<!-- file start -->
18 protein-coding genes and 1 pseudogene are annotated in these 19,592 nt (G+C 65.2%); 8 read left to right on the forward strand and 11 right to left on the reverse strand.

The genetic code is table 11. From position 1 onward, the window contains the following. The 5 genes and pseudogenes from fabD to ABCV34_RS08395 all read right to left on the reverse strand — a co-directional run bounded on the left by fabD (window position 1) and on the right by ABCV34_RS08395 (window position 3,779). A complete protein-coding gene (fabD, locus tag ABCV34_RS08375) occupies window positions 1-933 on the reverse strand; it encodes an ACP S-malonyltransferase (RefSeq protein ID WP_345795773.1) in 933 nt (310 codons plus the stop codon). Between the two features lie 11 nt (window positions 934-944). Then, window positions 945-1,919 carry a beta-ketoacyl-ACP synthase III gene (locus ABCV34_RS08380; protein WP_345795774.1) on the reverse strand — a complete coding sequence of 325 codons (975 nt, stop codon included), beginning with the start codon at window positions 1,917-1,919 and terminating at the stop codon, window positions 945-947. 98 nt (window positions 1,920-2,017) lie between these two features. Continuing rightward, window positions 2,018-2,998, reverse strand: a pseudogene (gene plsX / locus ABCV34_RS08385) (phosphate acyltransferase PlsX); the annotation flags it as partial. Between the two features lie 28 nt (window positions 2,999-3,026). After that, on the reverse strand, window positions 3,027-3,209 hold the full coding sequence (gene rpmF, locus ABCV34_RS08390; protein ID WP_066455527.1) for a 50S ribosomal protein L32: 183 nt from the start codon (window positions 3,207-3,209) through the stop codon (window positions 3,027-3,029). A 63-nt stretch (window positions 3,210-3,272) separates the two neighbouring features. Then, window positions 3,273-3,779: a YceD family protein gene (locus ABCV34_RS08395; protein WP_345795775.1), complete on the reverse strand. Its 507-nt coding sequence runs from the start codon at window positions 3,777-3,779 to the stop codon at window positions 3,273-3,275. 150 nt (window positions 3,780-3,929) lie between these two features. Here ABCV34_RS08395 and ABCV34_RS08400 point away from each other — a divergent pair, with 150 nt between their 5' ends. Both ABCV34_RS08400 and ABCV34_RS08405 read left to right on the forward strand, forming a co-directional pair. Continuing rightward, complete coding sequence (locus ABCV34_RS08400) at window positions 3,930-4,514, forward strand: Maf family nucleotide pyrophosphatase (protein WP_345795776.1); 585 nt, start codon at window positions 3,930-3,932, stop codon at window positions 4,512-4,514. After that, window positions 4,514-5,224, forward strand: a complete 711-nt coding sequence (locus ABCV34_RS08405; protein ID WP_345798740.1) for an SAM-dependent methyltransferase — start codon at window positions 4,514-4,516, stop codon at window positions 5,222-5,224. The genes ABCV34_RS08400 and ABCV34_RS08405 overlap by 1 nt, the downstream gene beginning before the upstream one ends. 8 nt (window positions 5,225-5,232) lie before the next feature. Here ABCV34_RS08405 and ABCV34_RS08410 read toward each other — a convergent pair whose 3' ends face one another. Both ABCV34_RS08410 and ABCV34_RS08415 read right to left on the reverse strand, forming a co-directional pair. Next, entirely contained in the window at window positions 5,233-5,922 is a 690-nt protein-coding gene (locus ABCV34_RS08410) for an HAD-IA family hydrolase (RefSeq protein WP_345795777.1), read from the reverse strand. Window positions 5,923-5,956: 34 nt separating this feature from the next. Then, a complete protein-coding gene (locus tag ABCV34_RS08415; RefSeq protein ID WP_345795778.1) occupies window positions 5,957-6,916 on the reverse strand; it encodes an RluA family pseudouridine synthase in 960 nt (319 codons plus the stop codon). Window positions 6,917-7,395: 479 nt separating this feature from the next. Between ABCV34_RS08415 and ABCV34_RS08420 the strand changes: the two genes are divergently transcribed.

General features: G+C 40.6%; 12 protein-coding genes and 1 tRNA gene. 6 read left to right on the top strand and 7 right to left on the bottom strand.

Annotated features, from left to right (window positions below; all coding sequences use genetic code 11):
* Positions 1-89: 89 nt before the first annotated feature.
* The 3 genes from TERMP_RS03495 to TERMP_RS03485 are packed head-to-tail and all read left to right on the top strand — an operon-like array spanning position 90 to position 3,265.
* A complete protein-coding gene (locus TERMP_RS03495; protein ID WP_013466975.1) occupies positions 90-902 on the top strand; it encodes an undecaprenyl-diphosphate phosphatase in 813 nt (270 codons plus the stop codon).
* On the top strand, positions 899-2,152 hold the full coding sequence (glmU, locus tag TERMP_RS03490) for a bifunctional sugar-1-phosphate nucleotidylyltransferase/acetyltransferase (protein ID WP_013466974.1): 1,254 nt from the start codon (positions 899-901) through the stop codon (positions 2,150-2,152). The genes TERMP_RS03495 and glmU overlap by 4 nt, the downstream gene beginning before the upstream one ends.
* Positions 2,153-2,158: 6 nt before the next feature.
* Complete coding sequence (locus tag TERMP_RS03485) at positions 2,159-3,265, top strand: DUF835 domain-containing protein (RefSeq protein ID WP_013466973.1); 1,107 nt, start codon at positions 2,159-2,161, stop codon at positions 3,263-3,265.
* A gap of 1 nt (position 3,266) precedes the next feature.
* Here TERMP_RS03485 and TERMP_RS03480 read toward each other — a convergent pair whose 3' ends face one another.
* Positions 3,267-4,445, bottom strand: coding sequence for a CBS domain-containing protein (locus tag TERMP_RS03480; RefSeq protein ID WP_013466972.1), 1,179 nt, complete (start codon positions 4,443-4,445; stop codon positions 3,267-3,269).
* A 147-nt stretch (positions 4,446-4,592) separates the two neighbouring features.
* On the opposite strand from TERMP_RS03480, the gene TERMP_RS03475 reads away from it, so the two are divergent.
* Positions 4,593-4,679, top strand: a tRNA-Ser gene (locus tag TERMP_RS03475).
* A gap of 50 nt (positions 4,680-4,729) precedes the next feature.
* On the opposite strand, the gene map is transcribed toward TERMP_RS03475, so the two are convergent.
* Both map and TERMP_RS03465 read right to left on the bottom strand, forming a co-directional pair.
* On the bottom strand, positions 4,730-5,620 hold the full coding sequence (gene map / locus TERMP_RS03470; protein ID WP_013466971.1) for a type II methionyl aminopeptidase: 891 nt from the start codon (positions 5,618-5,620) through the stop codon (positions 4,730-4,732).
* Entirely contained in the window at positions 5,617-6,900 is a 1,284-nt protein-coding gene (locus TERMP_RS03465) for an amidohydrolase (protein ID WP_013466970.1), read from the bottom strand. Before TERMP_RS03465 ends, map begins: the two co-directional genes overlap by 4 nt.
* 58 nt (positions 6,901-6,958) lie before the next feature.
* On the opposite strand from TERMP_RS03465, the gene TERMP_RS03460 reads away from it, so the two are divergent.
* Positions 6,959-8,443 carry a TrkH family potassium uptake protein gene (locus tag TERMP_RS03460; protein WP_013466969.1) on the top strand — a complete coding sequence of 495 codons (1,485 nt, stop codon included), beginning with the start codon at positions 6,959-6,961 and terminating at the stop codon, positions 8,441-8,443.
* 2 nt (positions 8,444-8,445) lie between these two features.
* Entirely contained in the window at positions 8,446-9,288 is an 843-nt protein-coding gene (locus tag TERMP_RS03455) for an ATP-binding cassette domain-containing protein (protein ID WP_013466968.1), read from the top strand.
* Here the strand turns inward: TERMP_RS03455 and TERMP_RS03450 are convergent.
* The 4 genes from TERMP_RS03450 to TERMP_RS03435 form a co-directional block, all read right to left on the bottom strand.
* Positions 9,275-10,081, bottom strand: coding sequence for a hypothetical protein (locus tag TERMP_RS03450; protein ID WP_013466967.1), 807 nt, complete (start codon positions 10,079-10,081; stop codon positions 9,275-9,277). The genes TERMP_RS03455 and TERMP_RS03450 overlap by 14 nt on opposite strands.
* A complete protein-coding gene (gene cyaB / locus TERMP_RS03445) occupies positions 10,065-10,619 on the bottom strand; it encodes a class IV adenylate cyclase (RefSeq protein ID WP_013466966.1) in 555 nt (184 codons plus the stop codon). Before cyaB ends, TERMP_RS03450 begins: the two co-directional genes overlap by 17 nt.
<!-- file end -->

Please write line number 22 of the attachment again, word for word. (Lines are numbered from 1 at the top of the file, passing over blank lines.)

* 58 nt (positions 6,901-6,958) lie before the next feature.